Your Arabidopsis Representatives

MeyerowitzE MeyerowitzE at STARBASE1.CALTECH.EDU
Mon Jun 21 04:30:06 EST 1993

To North American Arabidopsis Researchers:

Perhaps you recall that, about a year ago, we elected (by E-mail secret ballot)
a North American Arabidopsis Steering Committee (NAASC), to deal with the
issues that come up from time to time and require input from the community of
Arabidopsis researchers.  Examples of these issues over the past year were
deciding to have a National Arabidopsis meeting and accepting Roger
Hangartner's and Randy Scholl's offer to host it; and deciding who should
represent North America in the steering committee for the Multinational
Arabidopsis Genome Research Project (of which more below).  NAASC is also
beginning to serve as the representative of our research community to various
U.S. funding agencies, as exemplified by the recent NAASC meeting in Dallas to
advise the NSF and others of our community's needs for database services (the
report of the committee on databases will be sent out by E-mail when we have it
finished).  Additional roles will no doubt evolve.  

Because we all envision NAASC as a representative group, it is important that
members be elected, and that some form of rotation of membership be organized
so that the work and responsibilities can be broadly shared.  At the Dallas
database meeting we took time out to establish some rules for NAASC membership.
 NAASC consists of the original six members, Elliot Meyerowitz (chair), Fred
Ausubel, Joanne Chory, Joe Ecker, David Meinke and Chris Somerville.  We
decided that two members will rotate off of the committee each year (at the end
of December), and that their positions will be filled by two members who are
elected for three-year terms each fall.  The nominations and elections will be
by E-mail, as before.  The nomination and election procedures will be posted on
the E-mail network later this year.  The two members who will leave the
committee at the end of 1993 are Elliot Meyerowitz and Chris Somerville.  Fred
Ausubel and Joe Ecker will leave at the end of 1994, and Joanne Chory and David
Meinke will leave at the end of 1995.  The chair will be elected by the
committee each year, Fred Ausubel has been elected to be chair in 1994.   

The Multinational Arabidopsis thaliana Genome Research Project Steering
Committee is an international committee similar to NAASC, but with an
international scope and representation.  It has as its responsibility to
"annually review scientific progress and identify needs and new opportunities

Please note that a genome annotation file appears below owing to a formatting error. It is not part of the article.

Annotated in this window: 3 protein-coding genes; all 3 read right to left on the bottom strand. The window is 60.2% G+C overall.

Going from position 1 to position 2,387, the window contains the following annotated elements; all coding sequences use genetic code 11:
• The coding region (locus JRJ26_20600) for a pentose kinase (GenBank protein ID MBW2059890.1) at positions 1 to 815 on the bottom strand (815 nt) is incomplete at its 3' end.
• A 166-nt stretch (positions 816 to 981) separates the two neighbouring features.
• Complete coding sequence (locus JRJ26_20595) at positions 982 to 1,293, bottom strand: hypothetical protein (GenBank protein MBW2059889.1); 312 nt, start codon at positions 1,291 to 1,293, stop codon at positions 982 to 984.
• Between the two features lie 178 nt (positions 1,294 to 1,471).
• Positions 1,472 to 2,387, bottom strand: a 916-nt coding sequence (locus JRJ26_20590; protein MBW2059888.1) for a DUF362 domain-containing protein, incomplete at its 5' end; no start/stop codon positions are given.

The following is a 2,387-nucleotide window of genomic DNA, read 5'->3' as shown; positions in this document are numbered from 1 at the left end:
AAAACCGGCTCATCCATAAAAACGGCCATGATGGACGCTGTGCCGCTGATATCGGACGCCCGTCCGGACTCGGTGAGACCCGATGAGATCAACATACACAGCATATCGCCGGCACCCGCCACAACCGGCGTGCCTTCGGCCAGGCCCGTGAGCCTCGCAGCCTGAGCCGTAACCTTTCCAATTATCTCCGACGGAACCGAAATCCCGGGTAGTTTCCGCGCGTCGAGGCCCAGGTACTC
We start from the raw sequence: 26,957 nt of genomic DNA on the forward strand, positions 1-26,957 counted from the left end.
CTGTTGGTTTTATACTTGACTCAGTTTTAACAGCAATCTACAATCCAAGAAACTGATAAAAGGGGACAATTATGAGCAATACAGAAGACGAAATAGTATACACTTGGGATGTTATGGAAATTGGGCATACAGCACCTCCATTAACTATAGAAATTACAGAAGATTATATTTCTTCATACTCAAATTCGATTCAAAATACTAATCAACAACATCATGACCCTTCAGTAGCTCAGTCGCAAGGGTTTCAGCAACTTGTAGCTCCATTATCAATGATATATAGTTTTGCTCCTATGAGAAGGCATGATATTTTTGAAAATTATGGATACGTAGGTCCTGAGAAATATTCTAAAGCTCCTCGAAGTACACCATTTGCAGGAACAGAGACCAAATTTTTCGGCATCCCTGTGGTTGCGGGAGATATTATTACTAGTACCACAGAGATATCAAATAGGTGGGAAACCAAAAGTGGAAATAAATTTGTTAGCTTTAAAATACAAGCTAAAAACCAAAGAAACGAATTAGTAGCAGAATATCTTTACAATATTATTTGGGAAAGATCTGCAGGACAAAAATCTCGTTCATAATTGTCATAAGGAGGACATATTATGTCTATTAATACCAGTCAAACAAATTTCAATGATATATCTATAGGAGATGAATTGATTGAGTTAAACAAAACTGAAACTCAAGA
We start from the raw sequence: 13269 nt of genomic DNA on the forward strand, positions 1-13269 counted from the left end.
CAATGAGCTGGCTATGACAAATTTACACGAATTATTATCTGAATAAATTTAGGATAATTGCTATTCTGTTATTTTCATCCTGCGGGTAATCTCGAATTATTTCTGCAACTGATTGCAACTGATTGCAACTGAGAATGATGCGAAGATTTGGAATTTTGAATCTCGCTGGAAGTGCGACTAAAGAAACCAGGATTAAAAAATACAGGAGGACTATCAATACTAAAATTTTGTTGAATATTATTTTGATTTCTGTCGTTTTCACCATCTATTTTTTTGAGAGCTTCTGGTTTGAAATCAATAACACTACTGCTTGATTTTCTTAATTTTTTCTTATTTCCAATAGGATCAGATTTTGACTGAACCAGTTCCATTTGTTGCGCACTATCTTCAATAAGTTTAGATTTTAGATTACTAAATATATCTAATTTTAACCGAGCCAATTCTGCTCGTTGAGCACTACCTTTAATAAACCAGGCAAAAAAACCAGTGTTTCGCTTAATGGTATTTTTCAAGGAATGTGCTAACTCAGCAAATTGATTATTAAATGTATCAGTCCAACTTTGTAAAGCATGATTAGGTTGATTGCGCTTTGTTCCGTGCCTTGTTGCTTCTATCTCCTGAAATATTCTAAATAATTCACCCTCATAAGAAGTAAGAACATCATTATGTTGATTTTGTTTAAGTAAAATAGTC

for the Arabidopsis research community," and to "act in an advisory capacity to
various national funding agencies."  It is the Multinational Committee that
writes the annual progress reports of the Arabidopsis Genome Project (the
yellow-covered reports published each year by the US National Science
Foundation).  These reports have so far served as a basis for new funding
programs for Arabidopsis research in the US, UK, France, Germany and the
European Community.  The rules of the Multinational Committee are that each
represented region (Europe not including the UK., United Kingdom, Australia,
Japan, North America) has a fixed number of representatives (2, 2, 1, 1, 3,
respectively), and each region arranges its own rules of succession.  Since one
job of NAASC is to select members for the North American positions on the
Multinational Genome Project Steering Committee, we have established rotation
rules for the three North American representatives to that committee.  The
present North American representatives, who have served since the Multinational
Committee was formalized in 1990, are Howard Goodman, Elliot Meyerowitz, and
Chris Somerville.  NAASC decided to have one North American member step down
each year, and NAASC will elect a replacement who will serve a three-year term.
 Chris won the coin toss on this one; he will step down at the end of this
year, to be replaced by David Meinke.  Elliot steps down at the end of 1994.  

NAASC has also started thinking about putting the North American Arabidopsis
meetings on some sort of regular footing.  We have not yet agreed on the
frequency with which meetings should be held: the general idea seems to be to
have one either every other year, or every third year, and to alternate them
with meetings in other continents at one-year or 18-month intervals.  We would
be happy to hear from anyone about their feelings on the issue of meeting
frequency.  We are exploring various options for the organization of the
meeting.  One is to have the Genetics Society of America run them for us, as
they do for the yeast, Caenorhabditis and maize meetings.  Any ideas on this
(or anything else) are also welcome.

Elliot Meyerowitz, for the North American Arabidopsis Steering Committee

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